- Horwitz, A. (2002). Creating mental illness. Chicago: University of Chicago Press.
- Kaplan, B. H., in collaboration with A. H. Leighton, J. M. Murphy, and N. Freydberg. (1971). Psychiatric disorder and the urban environment: Report of the Cornell Science Center. New York: Behavioral Publications.
- Kim, N. and W. Ahn. (2002). Psychologists' theory-based representations of mental disorders predict their diagnostic reasoning and memory. Journal of Experimental Psychology: General 131, 451-76.
- Kirk, S. and Kutchins S.. (1992). The selling of DSM: The rhetoric of science in psychiatry. New York: Aldine De Gruyter.
- Kutchins, H. and Stuart Kirk, S. (1997). Making us crazy: DSM the psychiatric bible and the creation of mental disorders. New York: The Free Press.
- Laing, R.D. (1986) Wisdom, Madness and Folly: the Making of a Psychiatrist. McGraw-Hill Book Co
- Lane, C. (2007). Shyness: How Normal Behavior Became a Sickness. Yale University Press.
- Myers, J. K., and Bean, L. L. in collaboration with M. P. Pepper. (1968). A decade later: A follow-up of "Social class and mental illness" . New York: John Wiley and Sons.
- Paris, J. (2013) The Intelligent Clinicians Guide To The DSM-5. Oxford Press.
- Plous, S. (1993). The psychology of judgment and decision making. New York: McGraw-Hill.
- Poland, J, and Spaulding, W. (forthcoming). Crisis and revolution: Toward a reconceptualization of psychopathology. Cambridge, MA: MIT Press.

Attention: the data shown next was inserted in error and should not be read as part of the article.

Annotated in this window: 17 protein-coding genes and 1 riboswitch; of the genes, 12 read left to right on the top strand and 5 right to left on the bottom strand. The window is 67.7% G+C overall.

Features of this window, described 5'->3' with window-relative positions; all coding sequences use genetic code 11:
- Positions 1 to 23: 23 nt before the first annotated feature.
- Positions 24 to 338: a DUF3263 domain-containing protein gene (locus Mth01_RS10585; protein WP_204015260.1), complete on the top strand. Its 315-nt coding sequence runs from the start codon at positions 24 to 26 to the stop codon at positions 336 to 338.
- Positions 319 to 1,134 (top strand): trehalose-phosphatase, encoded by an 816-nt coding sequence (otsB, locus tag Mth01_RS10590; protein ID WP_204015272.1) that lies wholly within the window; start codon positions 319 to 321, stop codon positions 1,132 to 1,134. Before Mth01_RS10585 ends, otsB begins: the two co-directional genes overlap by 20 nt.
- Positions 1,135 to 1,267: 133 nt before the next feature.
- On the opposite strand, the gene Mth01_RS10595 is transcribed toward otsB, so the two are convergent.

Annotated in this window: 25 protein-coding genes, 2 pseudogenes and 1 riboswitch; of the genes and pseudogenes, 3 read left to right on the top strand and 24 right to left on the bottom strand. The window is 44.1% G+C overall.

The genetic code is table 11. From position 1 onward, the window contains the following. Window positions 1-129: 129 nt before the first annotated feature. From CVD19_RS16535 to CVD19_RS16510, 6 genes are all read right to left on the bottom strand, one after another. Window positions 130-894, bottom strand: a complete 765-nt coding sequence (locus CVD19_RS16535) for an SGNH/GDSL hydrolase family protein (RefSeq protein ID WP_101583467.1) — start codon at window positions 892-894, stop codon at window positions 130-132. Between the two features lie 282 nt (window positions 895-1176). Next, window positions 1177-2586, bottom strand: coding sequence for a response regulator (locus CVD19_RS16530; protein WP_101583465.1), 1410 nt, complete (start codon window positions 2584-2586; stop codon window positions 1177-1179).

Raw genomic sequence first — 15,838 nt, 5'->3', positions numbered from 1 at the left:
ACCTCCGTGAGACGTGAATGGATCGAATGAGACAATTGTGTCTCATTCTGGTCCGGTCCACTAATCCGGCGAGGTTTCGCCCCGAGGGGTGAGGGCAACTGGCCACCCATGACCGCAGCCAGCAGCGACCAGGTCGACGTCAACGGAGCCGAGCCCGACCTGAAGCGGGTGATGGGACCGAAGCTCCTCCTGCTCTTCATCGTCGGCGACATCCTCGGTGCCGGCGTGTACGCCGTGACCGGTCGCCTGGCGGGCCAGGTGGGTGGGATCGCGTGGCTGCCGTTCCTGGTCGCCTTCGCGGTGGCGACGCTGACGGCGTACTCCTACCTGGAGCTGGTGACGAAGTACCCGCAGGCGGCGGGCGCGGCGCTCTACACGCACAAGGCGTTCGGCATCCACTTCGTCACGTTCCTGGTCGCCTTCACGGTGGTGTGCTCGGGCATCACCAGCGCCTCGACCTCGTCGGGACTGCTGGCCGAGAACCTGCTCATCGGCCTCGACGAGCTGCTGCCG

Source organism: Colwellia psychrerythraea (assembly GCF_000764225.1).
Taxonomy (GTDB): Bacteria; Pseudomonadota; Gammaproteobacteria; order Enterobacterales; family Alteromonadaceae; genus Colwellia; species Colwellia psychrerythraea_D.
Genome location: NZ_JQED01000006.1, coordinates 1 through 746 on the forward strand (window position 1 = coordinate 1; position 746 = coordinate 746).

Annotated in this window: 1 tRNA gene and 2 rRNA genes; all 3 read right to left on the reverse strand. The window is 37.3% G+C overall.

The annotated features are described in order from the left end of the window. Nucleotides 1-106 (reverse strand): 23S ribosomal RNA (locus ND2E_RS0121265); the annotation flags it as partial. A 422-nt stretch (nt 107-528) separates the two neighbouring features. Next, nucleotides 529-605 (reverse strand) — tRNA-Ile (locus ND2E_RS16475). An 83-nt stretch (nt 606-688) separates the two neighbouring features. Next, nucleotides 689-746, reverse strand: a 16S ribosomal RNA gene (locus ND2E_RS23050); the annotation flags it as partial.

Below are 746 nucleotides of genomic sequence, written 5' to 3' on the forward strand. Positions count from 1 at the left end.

- Poland, J., Von Eckardt, B and Spaulding, W. (1994). Problems with the DSM approach to classification of psychopathology. Pp. 235-60 in George Graham and Lyn Stephens, Eds. Philosophical psychopathology. Cambridge, MA:
- Rosenhan, D.L. (1973). On being sane in insane places. Science, 179, 250-258.
- Rosenhan, D.L. (1975). The contextual nature of psychodiagnosis. Journal of Abnormal Psychology, 84, 462-474.
- Ross, L. (1977). The intuitive psychologist and his shortcomings: Distortions in the attribution process. In L. Berkowitz, ed. Advances in experimental social psychology: Volume 10. New York: Academic Press.
- Rothblum, E. D., Solomon, J. L.. & Albee, G. W. (1994). A sociopolitical perspective of the DSM-III. In T. Millon & G. L. Klerman, (Eds.) Contemporary directions in psychopathology: Towards the DSM-IV, (pp. 167-189). New York: Guilford.
- Rubinstein, G. (1995). The decision to remove homosexuality from the DSM: Twenty years later. American Journal of Psychotherapy, 49, 416-427.
- Russell, D. (1986). Psychiatric diagnosis and the oppression of women. Women and Therapy, 5, 83-89.